- 1-9 km: 59%
- 10-24 km: 64%
- 25-49 km: 62%
- 50 km +: 75%
Commuters and non-commuters also differ on who they think would make the best Prime Minister of Canada: Conservative leader Andrew Scheer has the edge among those commuting 10 km+ or more by car or transit, with nearly four in ten (38%) saying he would be the best choice for the top job, ahead of Trudeau (30%), NDP leader Jagmeet Singh (16%), Green Party leader Elizabeth May (9%), People’s Party leader Maxime Bernier (5%), or Bloc Québécois leader Yves-François Blanchet (2%).
Drivers are once again more likely to lean Conservative, with 41% of those who commute a minimum of 10 km saying Scheer is best suited to be the next PM, vs. 27% who say it should be Trudeau. By contrast, 44% of those who commute this distance by public transit favour Trudeau as best pick for PM, compared to just 25% who think Scheer is the best fit for the role.
Trudeau is also the top pick among non-commuters – regardless of employment status – 34% say he would make the best Prime Minister, just ahead of Scheer (32%), and edging out May (13%), Singh (12%), Bernier (5%), and Blanchet (3%).
But Will They Vote?
Yes. What’s more, commuters are significantly more likely to say they’ll head to the ballot box on October 21st than employed Canadians who don’t commute: two in three (64%) – rising to 67% of those who commute a minimum of 10 km or more by car or transit – say they’re absolutely certain to vote. This absolute certainty even becomes slightly more prevalent among those with a longer commute, rising from 62% of those who travel 1-9 km, to 64% of those travelling 10-24 km, 67% of those travelling 25-49 km, to 69% of those travelling long-haul distances of 50 km or more. By contrast, only half (50%) of working Canadians who don’t commute say they are absolutely certain they will go to the polling station on October 21st.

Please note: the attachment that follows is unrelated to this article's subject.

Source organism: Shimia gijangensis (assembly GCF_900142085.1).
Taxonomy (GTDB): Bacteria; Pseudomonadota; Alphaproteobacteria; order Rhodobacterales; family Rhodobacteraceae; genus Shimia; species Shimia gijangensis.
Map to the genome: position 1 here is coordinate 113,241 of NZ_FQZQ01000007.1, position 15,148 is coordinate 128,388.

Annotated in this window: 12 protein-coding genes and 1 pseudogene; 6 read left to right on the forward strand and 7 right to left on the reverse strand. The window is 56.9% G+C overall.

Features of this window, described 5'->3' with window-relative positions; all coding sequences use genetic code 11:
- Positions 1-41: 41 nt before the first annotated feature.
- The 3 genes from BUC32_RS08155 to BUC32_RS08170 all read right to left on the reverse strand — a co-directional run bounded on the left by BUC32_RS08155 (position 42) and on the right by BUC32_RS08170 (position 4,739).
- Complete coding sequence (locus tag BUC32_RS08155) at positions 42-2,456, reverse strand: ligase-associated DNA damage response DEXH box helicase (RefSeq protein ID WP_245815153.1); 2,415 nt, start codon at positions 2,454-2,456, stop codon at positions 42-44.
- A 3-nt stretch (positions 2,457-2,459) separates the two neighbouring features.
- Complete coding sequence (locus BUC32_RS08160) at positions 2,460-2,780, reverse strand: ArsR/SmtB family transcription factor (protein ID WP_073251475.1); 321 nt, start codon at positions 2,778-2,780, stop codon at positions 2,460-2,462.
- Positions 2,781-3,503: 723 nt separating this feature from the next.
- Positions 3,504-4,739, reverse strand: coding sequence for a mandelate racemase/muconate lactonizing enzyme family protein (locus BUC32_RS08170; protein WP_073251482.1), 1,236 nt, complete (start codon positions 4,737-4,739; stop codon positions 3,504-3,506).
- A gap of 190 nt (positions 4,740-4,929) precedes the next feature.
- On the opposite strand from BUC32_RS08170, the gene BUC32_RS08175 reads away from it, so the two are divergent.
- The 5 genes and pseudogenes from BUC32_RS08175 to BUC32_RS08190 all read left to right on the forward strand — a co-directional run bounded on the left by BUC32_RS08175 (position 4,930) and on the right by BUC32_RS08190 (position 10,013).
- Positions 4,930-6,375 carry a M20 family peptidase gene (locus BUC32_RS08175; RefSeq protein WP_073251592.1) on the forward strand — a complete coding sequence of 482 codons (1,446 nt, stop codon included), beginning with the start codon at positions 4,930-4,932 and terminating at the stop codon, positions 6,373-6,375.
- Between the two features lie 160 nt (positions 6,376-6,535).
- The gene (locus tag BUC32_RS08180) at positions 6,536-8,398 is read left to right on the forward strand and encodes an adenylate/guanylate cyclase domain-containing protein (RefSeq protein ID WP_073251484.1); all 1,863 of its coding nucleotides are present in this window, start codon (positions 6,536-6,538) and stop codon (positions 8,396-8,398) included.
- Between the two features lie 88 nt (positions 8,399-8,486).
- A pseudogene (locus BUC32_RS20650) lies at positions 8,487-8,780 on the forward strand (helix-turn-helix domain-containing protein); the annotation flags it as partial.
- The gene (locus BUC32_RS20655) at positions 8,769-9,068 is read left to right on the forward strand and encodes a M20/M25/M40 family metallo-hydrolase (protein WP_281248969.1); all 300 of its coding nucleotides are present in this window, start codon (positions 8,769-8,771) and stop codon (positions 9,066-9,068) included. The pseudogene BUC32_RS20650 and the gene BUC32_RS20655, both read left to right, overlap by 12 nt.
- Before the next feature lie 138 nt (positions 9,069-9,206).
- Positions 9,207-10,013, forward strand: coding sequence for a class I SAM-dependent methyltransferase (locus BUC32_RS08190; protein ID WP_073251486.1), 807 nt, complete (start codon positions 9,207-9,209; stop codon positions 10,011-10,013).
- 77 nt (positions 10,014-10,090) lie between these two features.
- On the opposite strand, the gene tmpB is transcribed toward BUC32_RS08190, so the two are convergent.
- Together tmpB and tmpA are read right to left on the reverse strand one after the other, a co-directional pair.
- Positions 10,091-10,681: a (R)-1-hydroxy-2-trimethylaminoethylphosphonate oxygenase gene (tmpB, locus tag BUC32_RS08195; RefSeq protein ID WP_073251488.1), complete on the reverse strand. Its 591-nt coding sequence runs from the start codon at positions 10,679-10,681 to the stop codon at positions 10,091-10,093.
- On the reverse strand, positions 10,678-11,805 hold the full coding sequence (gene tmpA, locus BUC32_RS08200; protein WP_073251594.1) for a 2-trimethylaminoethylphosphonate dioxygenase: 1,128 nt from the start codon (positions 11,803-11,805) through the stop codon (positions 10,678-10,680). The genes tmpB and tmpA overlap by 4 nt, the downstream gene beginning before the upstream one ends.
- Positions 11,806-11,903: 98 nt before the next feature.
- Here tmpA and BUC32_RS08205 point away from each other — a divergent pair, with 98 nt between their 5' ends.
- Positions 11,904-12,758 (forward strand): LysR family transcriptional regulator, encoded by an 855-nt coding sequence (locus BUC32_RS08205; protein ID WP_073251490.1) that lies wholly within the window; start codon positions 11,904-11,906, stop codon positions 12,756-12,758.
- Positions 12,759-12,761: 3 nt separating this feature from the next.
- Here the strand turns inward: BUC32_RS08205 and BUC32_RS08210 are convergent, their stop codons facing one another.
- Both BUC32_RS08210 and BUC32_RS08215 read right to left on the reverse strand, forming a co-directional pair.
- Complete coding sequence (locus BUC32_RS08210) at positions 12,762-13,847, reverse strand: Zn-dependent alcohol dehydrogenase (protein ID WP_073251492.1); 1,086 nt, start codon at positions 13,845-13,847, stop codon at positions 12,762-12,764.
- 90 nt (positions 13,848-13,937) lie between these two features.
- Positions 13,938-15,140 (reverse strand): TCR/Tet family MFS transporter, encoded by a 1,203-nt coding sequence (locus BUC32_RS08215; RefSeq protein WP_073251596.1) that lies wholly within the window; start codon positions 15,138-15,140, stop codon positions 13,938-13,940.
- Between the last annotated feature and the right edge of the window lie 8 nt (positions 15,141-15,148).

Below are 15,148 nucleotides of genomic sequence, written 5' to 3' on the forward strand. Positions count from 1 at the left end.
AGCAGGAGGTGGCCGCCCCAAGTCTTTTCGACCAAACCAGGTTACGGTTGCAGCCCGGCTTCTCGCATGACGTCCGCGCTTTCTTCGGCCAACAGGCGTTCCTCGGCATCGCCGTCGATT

What Issues Do They Care About?
Commuters are much like other Canadians when it comes to the issues that matter: asked what will be the most important issues in determining how they will vote, they are most likely to pick the same issues as everyone else: health care (33%), climate change (32%), affordability and the cost of living (26%), taxes (26%), and the economy (25%). Interestingly, despite the common perception of commuters as being overly fond of their gas-guzzling cars, they are significantly more likely than employed non-commuters to cite climate change as a top issue of importance (32% vs. 23% of those who work but don’t commute), perhaps recognizing the impact that their long commute is having on the environment.
While the latest numbers don’t indicate a massive difference by commuter status in terms of concern about energy or gas prices, those who commute very long distances (50 km or more) are significantly more likely to say that infrastructure – such as public transit, bridges and roads – is an important issue for them: 14% say it could play a role in determining how they will vote, compared to 5% of Canadians who don’t commute. These very long-distance commuters are also significantly more likely to highlight taxes as an issue of importance (41% cite it as such, compared to 22% of non-commuters).
Commuters: A Profile
Eight in ten employed Canadians (80%), and nearly half (44%) of the adult population at large can be described as commuters, meaning they travel a minimum of 1 km to get from home to their place of work. Navigating long distances is a reality for many, with more than half of employed Canadians (52%) commuting a minimum of 10 kilometres one way, by any means, to get to work, whether it’s a journey of 10-19 km (23%), 20-49 km (22%), 50-99 km (5%), or 100 km or more (2%). About one in four employed Canadians (27%) have a shorter commute of less than 10 km, while two in ten (20%) are lucky enough to avoid the commute altogether.
Among those who do commute, driving is the most popular means of getting to work by some distance: seven in ten commuters (72%) say that driving is their typical means of going to work, far ahead of those who commute by public transit (17%), walking (5%), carpool (4%), or bike (2%).